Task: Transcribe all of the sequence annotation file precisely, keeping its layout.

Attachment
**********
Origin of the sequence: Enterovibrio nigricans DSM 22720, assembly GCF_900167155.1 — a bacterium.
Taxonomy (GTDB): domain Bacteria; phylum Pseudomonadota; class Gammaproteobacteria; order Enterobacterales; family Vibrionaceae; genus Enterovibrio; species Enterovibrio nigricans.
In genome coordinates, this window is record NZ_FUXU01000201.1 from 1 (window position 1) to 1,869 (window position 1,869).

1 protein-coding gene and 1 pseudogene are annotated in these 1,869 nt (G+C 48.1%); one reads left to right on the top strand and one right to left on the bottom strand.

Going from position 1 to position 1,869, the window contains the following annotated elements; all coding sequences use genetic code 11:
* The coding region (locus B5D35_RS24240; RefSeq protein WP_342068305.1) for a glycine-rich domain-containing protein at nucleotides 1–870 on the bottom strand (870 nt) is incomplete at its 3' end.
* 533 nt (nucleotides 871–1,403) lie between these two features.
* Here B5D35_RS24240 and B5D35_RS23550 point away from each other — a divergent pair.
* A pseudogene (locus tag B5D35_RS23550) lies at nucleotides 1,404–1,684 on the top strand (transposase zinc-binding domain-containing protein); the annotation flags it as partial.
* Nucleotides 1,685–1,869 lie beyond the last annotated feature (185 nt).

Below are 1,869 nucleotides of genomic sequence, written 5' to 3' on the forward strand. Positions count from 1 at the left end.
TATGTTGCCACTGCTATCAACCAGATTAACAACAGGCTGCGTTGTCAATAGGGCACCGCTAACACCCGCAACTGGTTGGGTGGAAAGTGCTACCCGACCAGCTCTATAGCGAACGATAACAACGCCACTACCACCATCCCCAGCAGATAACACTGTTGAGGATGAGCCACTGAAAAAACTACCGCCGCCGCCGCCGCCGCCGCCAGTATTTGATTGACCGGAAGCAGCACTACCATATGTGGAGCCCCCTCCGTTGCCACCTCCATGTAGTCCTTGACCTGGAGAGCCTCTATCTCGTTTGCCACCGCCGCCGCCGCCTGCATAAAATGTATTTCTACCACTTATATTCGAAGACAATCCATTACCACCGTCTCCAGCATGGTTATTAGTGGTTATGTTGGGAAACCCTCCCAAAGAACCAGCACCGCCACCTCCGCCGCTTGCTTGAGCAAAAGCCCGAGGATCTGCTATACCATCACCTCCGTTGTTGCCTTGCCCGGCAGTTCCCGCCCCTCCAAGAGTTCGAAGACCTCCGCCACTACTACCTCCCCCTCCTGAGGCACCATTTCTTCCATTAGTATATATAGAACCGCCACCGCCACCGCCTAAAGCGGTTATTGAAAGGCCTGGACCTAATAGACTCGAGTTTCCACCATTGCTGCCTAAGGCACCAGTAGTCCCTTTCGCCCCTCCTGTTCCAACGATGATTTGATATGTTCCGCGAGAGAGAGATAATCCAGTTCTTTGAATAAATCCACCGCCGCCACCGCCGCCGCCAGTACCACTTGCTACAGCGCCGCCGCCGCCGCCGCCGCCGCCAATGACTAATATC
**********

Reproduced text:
Origin of the sequence: Enterovibrio nigricans DSM 22720, assembly GCF_900167155.1 — a bacterium.
Taxonomy (GTDB): domain Bacteria; phylum Pseudomonadota; class Gammaproteobacteria; order Enterobacterales; family Vibrionaceae; genus Enterovibrio; species Enterovibrio nigricans.
In genome coordinates, this window is record NZ_FUXU01000201.1 from 1 (window position 1) to 1,869 (window position 1,869).

1 protein-coding gene and 1 pseudogene are annotated in these 1,869 nt (G+C 48.1%); one reads left to right on the top strand and one right to left on the bottom strand.

Going from position 1 to position 1,869, the window contains the following annotated elements; all coding sequences use genetic code 11:
* The coding region (locus B5D35_RS24240; RefSeq protein WP_342068305.1) for a glycine-rich domain-containing protein at nucleotides 1–870 on the bottom strand (870 nt) is incomplete at its 3' end.
* 533 nt (nucleotides 871–1,403) lie between these two features.
* Here B5D35_RS24240 and B5D35_RS23550 point away from each other — a divergent pair.
* A pseudogene (locus tag B5D35_RS23550) lies at nucleotides 1,404–1,684 on the top strand (transposase zinc-binding domain-containing protein); the annotation flags it as partial.
* Nucleotides 1,685–1,869 lie beyond the last annotated feature (185 nt).

Below are 1,869 nucleotides of genomic sequence, written 5' to 3' on the forward strand. Positions count from 1 at the left end.
TATGTTGCCACTGCTATCAACCAGATTAACAACAGGCTGCGTTGTCAATAGGGCACCGCTAACACCCGCAACTGGTTGGGTGGAAAGTGCTACCCGACCAGCTCTATAGCGAACGATAACAACGCCACTACCACCATCCCCAGCAGATAACACTGTTGAGGATGAGCCACTGAAAAAACTACCGCCGCCGCCGCCGCCGCCGCCAGTATTTGATTGACCGGAAGCAGCACTACCATATGTGGAGCCCCCTCCGTTGCCACCTCCATGTAGTCCTTGACCTGGAGAGCCTCTATCTCGTTTGCCACCGCCGCCGCCGCCTGCATAAAATGTATTTCTACCACTTATATTCGAAGACAATCCATTACCACCGTCTCCAGCATGGTTATTAGTGGTTATGTTGGGAAACCCTCCCAAAGAACCAGCACCGCCACCTCCGCCGCTTGCTTGAGCAAAAGCCCGAGGATCTGCTATACCATCACCTCCGTTGTTGCCTTGCCCGGCAGTTCCCGCCCCTCCAAGAGTTCGAAGACCTCCGCCACTACTACCTCCCCCTCCTGAGGCACCATTTCTTCCATTAGTATATATAGAACCGCCACCGCCACCGCCTAAAGCGGTTATTGAAAGGCCTGGACCTAATAGACTCGAGTTTCCACCATTGCTGCCTAAGGCACCAGTAGTCCCTTTCGCCCCTCCTGTTCCAACGATGATTTGATATGTTCCGCGAGAGAGAGATAATCCAGTTCTTTGAATAAATCCACCGCCGCCACCGCCGCCGCCAGTACCACTTGCTACAGCGCCGCCGCCGCCGCCGCCGCCGCCAATGACTAATATC